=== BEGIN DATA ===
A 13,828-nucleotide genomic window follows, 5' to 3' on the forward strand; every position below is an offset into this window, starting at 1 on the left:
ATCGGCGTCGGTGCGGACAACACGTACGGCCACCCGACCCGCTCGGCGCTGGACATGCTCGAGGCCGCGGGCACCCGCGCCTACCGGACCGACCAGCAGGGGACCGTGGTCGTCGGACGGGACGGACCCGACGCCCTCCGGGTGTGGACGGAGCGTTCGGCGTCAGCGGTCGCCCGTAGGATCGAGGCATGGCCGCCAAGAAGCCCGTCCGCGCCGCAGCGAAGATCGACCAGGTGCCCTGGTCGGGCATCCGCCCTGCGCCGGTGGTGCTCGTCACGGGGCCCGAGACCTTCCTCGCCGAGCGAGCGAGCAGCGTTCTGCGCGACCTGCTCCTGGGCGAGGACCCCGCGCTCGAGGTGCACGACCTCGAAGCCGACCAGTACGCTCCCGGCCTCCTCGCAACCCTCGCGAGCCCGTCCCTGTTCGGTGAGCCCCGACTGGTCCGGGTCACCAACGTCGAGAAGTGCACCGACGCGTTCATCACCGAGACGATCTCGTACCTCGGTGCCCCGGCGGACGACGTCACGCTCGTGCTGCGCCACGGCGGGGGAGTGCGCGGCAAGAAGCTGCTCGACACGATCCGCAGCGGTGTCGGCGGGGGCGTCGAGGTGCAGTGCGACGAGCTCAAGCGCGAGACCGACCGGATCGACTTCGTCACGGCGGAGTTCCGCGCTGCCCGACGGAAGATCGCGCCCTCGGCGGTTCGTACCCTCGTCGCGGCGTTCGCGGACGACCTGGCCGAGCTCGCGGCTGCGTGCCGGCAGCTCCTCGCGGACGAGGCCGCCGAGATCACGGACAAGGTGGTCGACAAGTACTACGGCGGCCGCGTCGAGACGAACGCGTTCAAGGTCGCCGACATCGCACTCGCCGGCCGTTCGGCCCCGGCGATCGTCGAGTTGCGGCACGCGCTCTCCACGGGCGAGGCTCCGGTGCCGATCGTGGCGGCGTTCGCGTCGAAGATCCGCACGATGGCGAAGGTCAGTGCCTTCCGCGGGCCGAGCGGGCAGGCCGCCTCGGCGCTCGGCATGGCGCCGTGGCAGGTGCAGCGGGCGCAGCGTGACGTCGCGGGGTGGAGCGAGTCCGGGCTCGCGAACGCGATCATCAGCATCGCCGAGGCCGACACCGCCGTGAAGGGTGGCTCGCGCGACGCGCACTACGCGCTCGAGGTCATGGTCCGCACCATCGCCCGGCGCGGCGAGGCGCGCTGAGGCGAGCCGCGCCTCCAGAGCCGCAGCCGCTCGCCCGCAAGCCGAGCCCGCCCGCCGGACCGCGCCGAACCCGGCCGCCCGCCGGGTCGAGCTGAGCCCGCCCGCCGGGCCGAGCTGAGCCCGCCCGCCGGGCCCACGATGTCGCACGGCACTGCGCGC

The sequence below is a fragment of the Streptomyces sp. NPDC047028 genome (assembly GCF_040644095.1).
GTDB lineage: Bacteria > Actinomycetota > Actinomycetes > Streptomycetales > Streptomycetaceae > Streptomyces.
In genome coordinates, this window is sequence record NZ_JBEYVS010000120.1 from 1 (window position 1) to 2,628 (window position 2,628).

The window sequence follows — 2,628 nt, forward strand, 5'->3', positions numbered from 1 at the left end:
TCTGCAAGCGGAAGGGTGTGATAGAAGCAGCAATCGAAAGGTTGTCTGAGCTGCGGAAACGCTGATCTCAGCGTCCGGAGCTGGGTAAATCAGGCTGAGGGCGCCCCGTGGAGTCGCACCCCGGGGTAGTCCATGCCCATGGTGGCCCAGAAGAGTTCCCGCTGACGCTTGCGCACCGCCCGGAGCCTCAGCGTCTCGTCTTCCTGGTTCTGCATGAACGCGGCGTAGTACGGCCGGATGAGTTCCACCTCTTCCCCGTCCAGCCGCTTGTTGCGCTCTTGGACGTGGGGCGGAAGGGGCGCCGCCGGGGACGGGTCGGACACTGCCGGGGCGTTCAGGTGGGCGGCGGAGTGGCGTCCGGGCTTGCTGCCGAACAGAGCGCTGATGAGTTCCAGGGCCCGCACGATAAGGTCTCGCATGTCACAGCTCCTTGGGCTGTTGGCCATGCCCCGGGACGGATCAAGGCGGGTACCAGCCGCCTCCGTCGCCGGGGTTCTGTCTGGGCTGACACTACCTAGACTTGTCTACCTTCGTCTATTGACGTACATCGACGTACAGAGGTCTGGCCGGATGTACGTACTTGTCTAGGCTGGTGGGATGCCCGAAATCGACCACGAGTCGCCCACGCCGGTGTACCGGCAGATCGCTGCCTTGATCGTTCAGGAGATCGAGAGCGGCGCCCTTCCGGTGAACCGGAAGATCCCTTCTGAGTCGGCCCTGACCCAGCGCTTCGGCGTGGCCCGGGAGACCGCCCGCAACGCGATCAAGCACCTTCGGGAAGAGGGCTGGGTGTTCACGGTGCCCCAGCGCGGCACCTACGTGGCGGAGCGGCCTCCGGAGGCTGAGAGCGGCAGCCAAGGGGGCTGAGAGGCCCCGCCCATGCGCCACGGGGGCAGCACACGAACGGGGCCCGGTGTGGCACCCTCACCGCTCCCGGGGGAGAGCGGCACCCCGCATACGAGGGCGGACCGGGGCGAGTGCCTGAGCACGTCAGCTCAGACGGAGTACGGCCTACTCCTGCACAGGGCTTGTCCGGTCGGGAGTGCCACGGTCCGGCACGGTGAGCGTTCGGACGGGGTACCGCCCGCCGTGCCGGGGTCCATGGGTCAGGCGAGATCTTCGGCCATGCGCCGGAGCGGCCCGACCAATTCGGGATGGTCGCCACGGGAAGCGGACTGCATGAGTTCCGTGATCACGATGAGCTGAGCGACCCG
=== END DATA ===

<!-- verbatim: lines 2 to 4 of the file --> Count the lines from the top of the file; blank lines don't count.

ATCGGCGTCGGTGCGGACAACACGTACGGCCACCCGACCCGCTCGGCGCTGGACATGCTCGAGGCCGCGGGCACCCGCGCCTACCGGACCGACCAGCAGGGGACCGTGGTCGTCGGACGGGACGGACCCGACGCCCTCCGGGTGTGGACGGAGCGTTCGGCGTCAGCGGTCGCCCGTAGGATCGAGGCATGGCCGCCAAGAAGCCCGTCCGCGCCGCAGCGAAGATCGACCAGGTGCCCTGGTCGGGCATCCGCCCTGCGCCGGTGGTGCTCGTCACGGGGCCCGAGACCTTCCTCGCCGAGCGAGCGAGCAGCGTTCTGCGCGACCTGCTCCTGGGCGAGGACCCCGCGCTCGAGGTGCACGACCTCGAAGCCGACCAGTACGCTCCCGGCCTCCTCGCAACCCTCGCGAGCCCGTCCCTGTTCGGTGAGCCCCGACTGGTCCGGGTCACCAACGTCGAGAAGTGCACCGACGCGTTCATCACCGAGACGATCTCGTACCTCGGTGCCCCGGCGGACGACGTCACGCTCGTGCTGCGCCACGGCGGGGGAGTGCGCGGCAAGAAGCTGCTCGACACGATCCGCAGCGGTGTCGGCGGGGGCGTCGAGGTGCAGTGCGACGAGCTCAAGCGCGAGACCGACCGGATCGACTTCGTCACGGCGGAGTTCCGCGCTGCCCGACGGAAGATCGCGCCCTCGGCGGTTCGTACCCTCGTCGCGGCGTTCGCGGACGACCTGGCCGAGCTCGCGGCTGCGTGCCGGCAGCTCCTCGCGGACGAGGCCGCCGAGATCACGGACAAGGTGGTCGACAAGTACTACGGCGGCCGCGTCGAGACGAACGCGTTCAAGGTCGCCGACATCGCACTCGCCGGCCGTTCGGCCCCGGCGATCGTCGAGTTGCGGCACGCGCTCTCCACGGGCGAGGCTCCGGTGCCGATCGTGGCGGCGTTCGCGTCGAAGATCCGCACGATGGCGAAGGTCAGTGCCTTCCGCGGGCCGAGCGGGCAGGCCGCCTCGGCGCTCGGCATGGCGCCGTGGCAGGTGCAGCGGGCGCAGCGTGACGTCGCGGGGTGGAGCGAGTCCGGGCTCGCGAACGCGATCATCAGCATCGCCGAGGCCGACACCGCCGTGAAGGGTGGCTCGCGCGACGCGCACTACGCGCTCGAGGTCATGGTCCGCACCATCGCCCGGCGCGGCGAGGCGCGCTGAGGCGAGCCGCGCCTCCAGAGCCGCAGCCGCTCGCCCGCAAGCCGAGCCCGCCCGCCGGACCGCGCCGAACCCGGCCGCCCGCCGGGTCGAGCTGAGCCCGCCCGCCGGGCCGAGCTGAGCCCGCCCGCCGGGCCCACGATGTCGCACGGCACTGCGCGC

The sequence below is a fragment of the Streptomyces sp. NPDC047028 genome (assembly GCF_040644095.1).
GTDB lineage: Bacteria > Actinomycetota > Actinomycetes > Streptomycetales > Streptomycetaceae > Streptomyces.